6 Remarkable English Expressions and their Origin Stories

Here are six remarkable English expressions that’ll ‘knock your socks off’!

Once upon a time, on a rainy afternoon, I was suffering from a particularly severe case of procrastination. (You know the kind, one of those days where work will have to wait. Because NOW is the absolutely BEST time to clean your kitchen cabinets. Reorganise your bookshelf alphabetically. Find the long lost partners to all those lonely socks in your sock drawer. You know. Important stuff). After a while, I decided I deserved a ‘break’ (and I’m using quotation marks here since I am quite aware of the nonsensicality of needing a break if you’re doing absolutely nothing).

During my ‘break’ (I feel like I need to keep using those quotation marks), I stumbled upon a video on the BBC’s website. It was a video about the history of the expression ‘to steal someone’s thunder’, which, apparently, and quite surprisingly, has a very literal origin. Now, I’m a huge fan of the English language, especially the unique and often hilarious expressions this language has to offer.

To make myself at least a little useful, I listed several remarkable English expressions that all have an interesting origin. That way you’ll have something fun to read during your ‘break’.

I also added something about culture-specific expressions. In short, this is yet another infotainmenty blog. Let’s get back to it. Here are six remarkable English expressions that’ll ‘knock your socks off’ (if you’re interested in the origin of that one, have a look at the explanation on The Cambridge English Dictionary’s website). 

1. ‘Mad as a hatter’

This one’s a little dubious. While the word ‘hatter’ is often said to refer to the character that goes by that name in Lewis Carroll’s 1865 classic Alice’s Adventures in Wonderland, this expression is in fact the result of a production scandal in the clothing industry. During the eighteenth and nineteenth century, milliners often used felt as the base material for their hats. Mercury vapour was used during the production of the felt and, you guessed it, that vapour later turned out to be harmful to health. Regularly working with this hazardous substance could result in severe brain damage.

2. ‘To butter someone up’

Surprisingly, this expression doesn’t refer to an English custom, but rather to a traditionally Indian one. It used to be customary to throw butter balls at statues of gods as a way to honour and appease them.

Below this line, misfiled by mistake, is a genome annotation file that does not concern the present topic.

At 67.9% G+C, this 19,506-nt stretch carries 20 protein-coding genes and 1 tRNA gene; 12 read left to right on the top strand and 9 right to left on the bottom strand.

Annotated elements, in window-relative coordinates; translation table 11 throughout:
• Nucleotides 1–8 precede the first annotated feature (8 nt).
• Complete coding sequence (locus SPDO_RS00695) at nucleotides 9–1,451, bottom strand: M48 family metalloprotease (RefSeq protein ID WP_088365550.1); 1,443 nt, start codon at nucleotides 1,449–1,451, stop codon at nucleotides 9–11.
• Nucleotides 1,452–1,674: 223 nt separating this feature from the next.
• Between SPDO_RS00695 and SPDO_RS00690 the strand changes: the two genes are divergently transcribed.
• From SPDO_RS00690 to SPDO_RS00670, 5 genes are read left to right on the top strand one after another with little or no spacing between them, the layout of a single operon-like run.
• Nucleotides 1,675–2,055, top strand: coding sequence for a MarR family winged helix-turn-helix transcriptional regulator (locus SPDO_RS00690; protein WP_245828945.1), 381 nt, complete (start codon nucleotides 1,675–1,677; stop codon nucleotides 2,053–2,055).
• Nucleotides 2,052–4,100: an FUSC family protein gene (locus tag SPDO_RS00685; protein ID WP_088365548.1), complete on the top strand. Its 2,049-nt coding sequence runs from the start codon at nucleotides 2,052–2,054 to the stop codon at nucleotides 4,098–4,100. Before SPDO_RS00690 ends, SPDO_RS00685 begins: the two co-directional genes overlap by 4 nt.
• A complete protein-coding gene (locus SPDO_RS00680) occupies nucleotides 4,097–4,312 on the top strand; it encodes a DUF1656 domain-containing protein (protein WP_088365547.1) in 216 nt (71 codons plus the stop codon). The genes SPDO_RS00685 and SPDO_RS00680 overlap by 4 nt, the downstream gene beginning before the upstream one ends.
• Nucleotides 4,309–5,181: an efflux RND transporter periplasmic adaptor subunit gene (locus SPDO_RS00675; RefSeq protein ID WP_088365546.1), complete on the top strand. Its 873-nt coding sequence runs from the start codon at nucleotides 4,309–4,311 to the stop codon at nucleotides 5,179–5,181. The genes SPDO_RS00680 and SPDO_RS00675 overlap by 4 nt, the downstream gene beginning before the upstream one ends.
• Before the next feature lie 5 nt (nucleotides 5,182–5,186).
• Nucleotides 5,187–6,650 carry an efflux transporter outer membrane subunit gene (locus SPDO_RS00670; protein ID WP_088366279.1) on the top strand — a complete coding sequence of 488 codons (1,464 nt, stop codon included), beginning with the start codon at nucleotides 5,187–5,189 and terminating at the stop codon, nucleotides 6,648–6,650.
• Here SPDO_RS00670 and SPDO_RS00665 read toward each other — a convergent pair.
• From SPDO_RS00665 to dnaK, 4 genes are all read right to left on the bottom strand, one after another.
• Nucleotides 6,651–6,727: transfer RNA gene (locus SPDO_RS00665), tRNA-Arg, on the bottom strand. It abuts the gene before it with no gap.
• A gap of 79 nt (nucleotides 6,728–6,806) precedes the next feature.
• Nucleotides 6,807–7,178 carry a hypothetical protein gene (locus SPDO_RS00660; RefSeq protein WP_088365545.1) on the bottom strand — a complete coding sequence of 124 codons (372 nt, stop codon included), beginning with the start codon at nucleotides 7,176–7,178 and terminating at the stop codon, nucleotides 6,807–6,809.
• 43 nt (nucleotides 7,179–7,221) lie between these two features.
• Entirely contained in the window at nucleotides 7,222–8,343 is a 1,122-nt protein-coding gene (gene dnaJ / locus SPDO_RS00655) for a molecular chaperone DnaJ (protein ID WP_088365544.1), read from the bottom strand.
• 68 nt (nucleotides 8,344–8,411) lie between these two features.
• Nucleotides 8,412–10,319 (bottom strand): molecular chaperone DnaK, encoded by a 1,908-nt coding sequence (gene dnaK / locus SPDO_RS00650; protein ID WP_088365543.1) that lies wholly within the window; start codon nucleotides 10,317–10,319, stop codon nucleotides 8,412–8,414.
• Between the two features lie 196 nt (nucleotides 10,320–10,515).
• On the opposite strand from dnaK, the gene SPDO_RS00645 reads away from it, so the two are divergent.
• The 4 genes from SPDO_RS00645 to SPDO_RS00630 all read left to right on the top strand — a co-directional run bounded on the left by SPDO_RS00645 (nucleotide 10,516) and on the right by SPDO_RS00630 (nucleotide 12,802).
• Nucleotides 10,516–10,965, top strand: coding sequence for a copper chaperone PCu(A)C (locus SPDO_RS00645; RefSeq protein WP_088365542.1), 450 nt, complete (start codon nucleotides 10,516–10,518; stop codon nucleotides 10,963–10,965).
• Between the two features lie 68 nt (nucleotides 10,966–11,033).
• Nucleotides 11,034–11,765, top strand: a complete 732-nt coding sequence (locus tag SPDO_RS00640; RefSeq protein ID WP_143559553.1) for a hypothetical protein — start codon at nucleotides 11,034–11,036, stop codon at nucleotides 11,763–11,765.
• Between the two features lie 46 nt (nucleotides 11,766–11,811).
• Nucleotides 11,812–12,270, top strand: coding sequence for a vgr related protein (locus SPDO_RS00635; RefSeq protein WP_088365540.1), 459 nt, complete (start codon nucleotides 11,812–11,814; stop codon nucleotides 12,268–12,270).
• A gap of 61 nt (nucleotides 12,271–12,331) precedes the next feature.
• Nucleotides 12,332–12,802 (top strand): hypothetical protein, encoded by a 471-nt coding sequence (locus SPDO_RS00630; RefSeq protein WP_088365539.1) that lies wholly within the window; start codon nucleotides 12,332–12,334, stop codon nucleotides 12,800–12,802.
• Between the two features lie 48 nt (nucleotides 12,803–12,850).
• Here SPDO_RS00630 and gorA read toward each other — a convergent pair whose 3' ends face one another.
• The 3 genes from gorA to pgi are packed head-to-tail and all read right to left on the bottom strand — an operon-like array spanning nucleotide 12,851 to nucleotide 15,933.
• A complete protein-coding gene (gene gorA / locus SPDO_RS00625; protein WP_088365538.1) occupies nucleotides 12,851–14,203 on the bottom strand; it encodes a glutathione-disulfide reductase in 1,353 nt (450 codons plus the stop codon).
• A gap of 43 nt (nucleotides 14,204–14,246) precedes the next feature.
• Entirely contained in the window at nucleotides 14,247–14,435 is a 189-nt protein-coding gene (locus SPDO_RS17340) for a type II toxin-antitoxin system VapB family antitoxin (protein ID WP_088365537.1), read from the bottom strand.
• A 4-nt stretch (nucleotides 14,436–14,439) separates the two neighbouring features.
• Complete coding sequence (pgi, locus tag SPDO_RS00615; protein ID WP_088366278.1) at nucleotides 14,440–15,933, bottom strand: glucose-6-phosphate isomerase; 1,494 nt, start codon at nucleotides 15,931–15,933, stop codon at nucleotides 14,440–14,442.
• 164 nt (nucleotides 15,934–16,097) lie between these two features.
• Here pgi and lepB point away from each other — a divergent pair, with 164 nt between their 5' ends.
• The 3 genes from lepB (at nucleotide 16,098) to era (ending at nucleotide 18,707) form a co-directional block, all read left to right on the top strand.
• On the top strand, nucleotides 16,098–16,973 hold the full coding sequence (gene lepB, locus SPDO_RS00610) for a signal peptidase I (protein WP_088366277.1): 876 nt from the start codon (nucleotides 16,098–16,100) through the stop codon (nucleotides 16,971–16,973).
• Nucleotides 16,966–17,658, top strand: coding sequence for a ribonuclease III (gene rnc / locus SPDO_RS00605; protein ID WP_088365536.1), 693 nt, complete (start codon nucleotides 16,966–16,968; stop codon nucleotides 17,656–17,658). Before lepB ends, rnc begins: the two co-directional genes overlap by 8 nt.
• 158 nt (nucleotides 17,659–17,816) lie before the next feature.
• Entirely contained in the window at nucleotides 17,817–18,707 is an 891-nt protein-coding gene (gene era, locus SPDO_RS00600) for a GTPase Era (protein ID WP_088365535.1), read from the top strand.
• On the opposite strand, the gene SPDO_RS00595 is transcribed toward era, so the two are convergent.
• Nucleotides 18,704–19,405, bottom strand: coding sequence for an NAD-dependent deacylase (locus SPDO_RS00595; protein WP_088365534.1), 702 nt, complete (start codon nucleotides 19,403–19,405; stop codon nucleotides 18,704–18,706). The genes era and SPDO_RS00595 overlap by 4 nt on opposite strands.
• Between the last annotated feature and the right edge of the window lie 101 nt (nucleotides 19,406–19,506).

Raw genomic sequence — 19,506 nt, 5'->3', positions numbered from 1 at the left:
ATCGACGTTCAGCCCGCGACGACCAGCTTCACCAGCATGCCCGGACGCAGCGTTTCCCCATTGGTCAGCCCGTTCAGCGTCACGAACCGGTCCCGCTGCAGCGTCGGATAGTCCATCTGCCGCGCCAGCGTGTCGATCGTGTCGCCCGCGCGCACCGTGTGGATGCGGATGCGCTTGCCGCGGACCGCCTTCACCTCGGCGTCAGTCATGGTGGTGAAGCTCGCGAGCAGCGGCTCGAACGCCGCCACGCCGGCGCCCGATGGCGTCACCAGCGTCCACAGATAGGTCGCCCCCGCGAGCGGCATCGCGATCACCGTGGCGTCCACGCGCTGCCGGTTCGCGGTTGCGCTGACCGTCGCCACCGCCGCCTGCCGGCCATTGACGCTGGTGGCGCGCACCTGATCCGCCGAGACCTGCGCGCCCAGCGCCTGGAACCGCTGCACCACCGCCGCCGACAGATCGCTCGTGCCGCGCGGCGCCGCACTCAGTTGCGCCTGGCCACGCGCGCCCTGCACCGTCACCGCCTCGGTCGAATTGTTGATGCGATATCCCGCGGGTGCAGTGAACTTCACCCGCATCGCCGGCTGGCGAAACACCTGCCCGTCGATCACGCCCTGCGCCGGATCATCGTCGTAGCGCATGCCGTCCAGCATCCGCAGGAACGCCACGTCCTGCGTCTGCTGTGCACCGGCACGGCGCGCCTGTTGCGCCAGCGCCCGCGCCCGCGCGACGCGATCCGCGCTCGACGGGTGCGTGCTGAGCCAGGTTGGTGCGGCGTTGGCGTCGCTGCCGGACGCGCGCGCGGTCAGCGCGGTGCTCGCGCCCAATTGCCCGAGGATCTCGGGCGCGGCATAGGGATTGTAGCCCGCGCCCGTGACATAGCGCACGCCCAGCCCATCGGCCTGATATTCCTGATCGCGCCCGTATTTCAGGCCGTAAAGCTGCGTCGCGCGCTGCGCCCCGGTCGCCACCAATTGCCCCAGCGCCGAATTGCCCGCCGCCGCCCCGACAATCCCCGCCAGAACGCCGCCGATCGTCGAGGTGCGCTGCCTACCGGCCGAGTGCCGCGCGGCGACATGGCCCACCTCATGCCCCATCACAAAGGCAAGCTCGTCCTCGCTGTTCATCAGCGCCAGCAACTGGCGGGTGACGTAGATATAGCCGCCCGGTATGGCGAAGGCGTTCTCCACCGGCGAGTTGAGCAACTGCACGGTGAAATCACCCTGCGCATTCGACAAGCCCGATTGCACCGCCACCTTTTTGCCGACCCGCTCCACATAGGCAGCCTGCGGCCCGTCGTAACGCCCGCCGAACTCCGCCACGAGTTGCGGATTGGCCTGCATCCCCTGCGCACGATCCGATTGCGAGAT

Personally, I’d rather have that butter be presented to me on a fresh scone, accompanied by a generous blob of jam, but I guess I’m not a god.

3. ‘Riding shotgun’

This expression stems from the time in which mail coaches were the most important means of transportation. While we currently like to lock ourselves into a sort of metal box on wheels, coachmen used to be considerably more vulnerable. That’s why the seat next to his was reserved for his bodyguard; someone who was ready to scare off potential attackers with a gun. And so, ‘riding shotgun’ means sitting next to the driver, not in the back seat.

4. ‘Green-eyed monster’

This gem is one of the many expressions we owe to the great William Shakespeare. In his 1596 play The Merchant of Venice, the character names Portia mentions ‘green-eyed jealousy’, and in Othello, published in 1604, Iago utters the following words:

O, beware, my lord, of jealousy;

It is the green-ey’d monster, which doth mock.

The meat it feeds on.

The notion that jealousy was ‘green’, however, probably dates back even further. During the Renaissance, emotions and personal qualities would be linked to certain colours: black symbolised melancholy, and in addition to green, yellow was linked to jealousy and illness as well. Correspondingly, there are Dutch sayings like ‘het wordt me groen en geel voor de ogen’ and ‘zich groen en geel ergeren’.

5. ‘Cat got your tongue?’

Another example of a remarkable expression. While you’d expect the word ‘cat’ to refer to the fluffy pet, it actually refers to the ‘cat o’ nine tails’, which is a whip with nine tails. The Royal Navy used to use this instrument for floggings. The story goes that the unfortunate soul that had been flogged with the cat o’ nine tails would be asked the question in this expression.

Can you imagine? There you are, lying on the floor in pain, and then this sadistic clown walks up and asks you why you’re so quiet.


There is a second theory about where this expression came from, though. Its origin lies in ancient Egypt, where cats were fed the freshly cut-off tongues of those who where guilty of blasphemy.

6. ‘The bee’s knees’

In the 1920s in America, there was a short period during which certain animals were linked to certain body parts. A few examples that didn’t make the cut are ‘the eel’s ankles’ and ‘the snake’s hips’ (oh, what a shame). ‘The bee’s knees’, however, stuck around, much like ‘the cat’s pyjama’s’.

This I can get behind, because come on: a cat in pj’s is both timeless and adorable.

Then on to a more serious and informative (but still fun and interesting) note on culture-specific English expressions. Native speakers often use these expressions without giving it a second thought, but these expressions can be quite confusing for those who struggle with the English language. In some cases it can be useful to know the origin of the expression in question (like a sort of memory aid), but there are so many of them that it’s practically impossible to look up and remember each one. That’s why at Ludejo we work with native speakers as much as possible. They can translate these culture-specific expressions with ease, so your translation will always be the bee’s knees!

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